Christiane Wobus, Ph.D.

Associate Professor, Department of Microbiology and Immunology
Accepting Students



Dr. Christiane Wobus is an Associate Professor in the Department of Microbiology and Immunology at the University of Michigan Medical School. She joined the department in 2007 and was subsequently promoted to Associate Professor in 2014. In 2014, she was also awarded the Friedrich Wilhelm Bessel Research Award from the Humboldt Foundation in Germany. Before joining the University of Michigan, Dr. Wobus was a postdoctoral fellow at Washington University in St. Louis, MO, where she co-discovered murine norovirus and subsequently developed the first cell culture system for noroviruses. She received her undergraduate training in Germany before moving to Michigan State University, East Lansing, MI, where she obtained her M.Sc. in 1997 studying the plant virus pea enation mosaic virus. She then returned to Germany for her doctoral studies on adeno-associated viruses at the German Cancer Research Institute, Heidelberg, and obtained her Ph.D. degree in 2000. Currently, Dr. Wobus’ research focuses on norovirus – host interactions. Her long-term goal is to identify conserved features important during human and murine norovirus infections that may ultimately lead to the development of effective prevention and control strategies for human noroviruses, the major cause of non-bacterial gastroenteritis worldwide. At the national and international level, Dr. Wobus was appointed to the editorial board of Journal of General Virology in 2012 for a 5 year term, PLoS One journal in 2016, and the Journal of Virology in 2017. She currently serves on the American Society of Virology Program committee.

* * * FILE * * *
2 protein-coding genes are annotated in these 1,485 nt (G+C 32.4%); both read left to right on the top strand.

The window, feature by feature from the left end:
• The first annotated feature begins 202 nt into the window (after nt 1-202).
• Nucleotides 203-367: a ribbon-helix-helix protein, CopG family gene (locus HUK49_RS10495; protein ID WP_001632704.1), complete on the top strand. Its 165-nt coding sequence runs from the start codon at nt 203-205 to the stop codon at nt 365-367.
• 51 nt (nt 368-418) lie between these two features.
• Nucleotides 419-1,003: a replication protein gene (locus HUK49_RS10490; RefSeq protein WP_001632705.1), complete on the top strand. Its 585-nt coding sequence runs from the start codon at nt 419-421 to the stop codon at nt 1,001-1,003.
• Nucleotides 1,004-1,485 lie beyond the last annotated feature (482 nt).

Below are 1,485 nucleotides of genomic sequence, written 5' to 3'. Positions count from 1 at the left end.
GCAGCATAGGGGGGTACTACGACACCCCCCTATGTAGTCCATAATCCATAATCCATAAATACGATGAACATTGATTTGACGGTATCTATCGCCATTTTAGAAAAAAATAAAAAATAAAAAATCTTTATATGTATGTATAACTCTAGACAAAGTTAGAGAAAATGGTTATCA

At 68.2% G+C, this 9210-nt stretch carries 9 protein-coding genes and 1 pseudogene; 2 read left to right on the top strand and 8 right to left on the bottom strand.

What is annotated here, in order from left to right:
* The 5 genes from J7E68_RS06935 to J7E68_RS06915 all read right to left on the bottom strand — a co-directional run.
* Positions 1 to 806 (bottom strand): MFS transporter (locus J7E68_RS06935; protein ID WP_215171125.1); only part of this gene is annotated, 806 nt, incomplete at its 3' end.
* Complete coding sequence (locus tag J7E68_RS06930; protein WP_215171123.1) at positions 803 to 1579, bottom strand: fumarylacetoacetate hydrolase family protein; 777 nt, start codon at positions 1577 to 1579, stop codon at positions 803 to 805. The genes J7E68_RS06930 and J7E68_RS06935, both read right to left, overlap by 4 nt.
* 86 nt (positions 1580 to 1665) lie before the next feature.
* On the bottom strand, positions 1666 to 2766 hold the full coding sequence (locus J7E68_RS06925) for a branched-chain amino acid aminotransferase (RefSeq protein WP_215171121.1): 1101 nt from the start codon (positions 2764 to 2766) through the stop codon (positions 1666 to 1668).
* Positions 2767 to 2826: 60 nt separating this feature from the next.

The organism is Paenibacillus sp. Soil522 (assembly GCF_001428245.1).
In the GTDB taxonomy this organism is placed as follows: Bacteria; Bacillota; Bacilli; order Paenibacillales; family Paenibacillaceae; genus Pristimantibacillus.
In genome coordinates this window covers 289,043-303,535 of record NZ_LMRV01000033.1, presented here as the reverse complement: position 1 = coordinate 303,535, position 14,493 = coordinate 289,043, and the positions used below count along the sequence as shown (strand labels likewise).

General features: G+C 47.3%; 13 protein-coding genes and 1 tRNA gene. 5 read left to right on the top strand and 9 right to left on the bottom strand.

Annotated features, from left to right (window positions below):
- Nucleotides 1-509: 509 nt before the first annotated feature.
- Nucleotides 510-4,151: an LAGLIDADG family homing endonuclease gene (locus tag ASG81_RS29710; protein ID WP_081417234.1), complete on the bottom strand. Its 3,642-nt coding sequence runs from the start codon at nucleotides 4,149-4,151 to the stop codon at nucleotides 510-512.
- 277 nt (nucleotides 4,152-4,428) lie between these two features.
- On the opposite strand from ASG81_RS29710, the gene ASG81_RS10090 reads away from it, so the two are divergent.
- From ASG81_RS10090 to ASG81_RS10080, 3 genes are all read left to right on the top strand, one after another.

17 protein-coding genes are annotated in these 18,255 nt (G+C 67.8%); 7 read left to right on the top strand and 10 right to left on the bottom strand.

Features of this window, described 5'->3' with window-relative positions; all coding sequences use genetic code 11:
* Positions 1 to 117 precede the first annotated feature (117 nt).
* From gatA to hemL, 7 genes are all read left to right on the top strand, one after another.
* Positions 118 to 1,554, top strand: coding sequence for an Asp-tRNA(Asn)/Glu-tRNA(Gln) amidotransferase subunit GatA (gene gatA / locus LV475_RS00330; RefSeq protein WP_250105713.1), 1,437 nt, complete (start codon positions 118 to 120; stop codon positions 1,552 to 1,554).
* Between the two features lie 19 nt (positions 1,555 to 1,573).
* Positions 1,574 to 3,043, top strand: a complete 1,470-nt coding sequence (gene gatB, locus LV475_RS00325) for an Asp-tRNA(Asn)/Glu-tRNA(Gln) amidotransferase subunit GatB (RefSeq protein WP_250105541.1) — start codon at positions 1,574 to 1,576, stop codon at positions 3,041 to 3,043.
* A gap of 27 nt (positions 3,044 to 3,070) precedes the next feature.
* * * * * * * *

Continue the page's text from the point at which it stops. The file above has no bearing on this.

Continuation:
Research Interests

The Wobus lab is interested in mechanisms of norovirus - host interactions in vitro and in vivo.

Human noroviruses are the major cause of nonbacterial epidemic gastroenteritis worldwide resulting in substantial morbidity and economic loss. They cause an estimated 23 million cases of gastroenteritis per year in the USA alone and are frequent visitors to cruise ships, hospitals, daycare centers and other places were crowds gather. However, despite the importance for public health, human norovirus research has until very recently been hampered by the lack of a small animal model and in vitro replication system. Therefore, little or no information is available in many areas of norovirus biology and no directed disease prevention and control strategies exist for these viruses.

With our discovery of the first murine norovirus (MNV-1) and hence the availability of a small animal model, the development of the first in vitro culture system and reverse genetics system for a norovirus, we have a unique system to begin a detailed analysis of different aspects of norovirus biology. Current studies in the lab are focused on: 1) mechanisms of MNV transport across the intestinal epithelial barrier, 2) the role of secretory IgA and commensal bacteria during viral pathogenesis, 3) the role of cellular deubiquitinases and intracellular metabolome during MNV infection in macrophages.

More recently, we have expanded our studies to include human norovirus to compare and contrast the human and murine viruses. We developed the first small animal model for human noroviruses and established the two new culture models for human noroviruses (human BJAB B cells and human intestinal organoids) in the laboratory. Our work with human noroviruses focuses on: 1) developing human intestinal organoid/immune cell co-cultures that enhance human norovirus infection, 2) identifying cellular and viral factors of host susceptibility in the mouse model, and 3) human norovirus interaction with primary human B cells.

Research Opportunities for Rotating Students

Rotation projects:

1) human norovirus interaction with primary human B cells
2) human norovirus interaction with human intestinal organoid/immune cell co-cultures
3) metabolomic requirements for murine norovirus infection in murine macrophages


Current Student Advisees

Past Student Advisees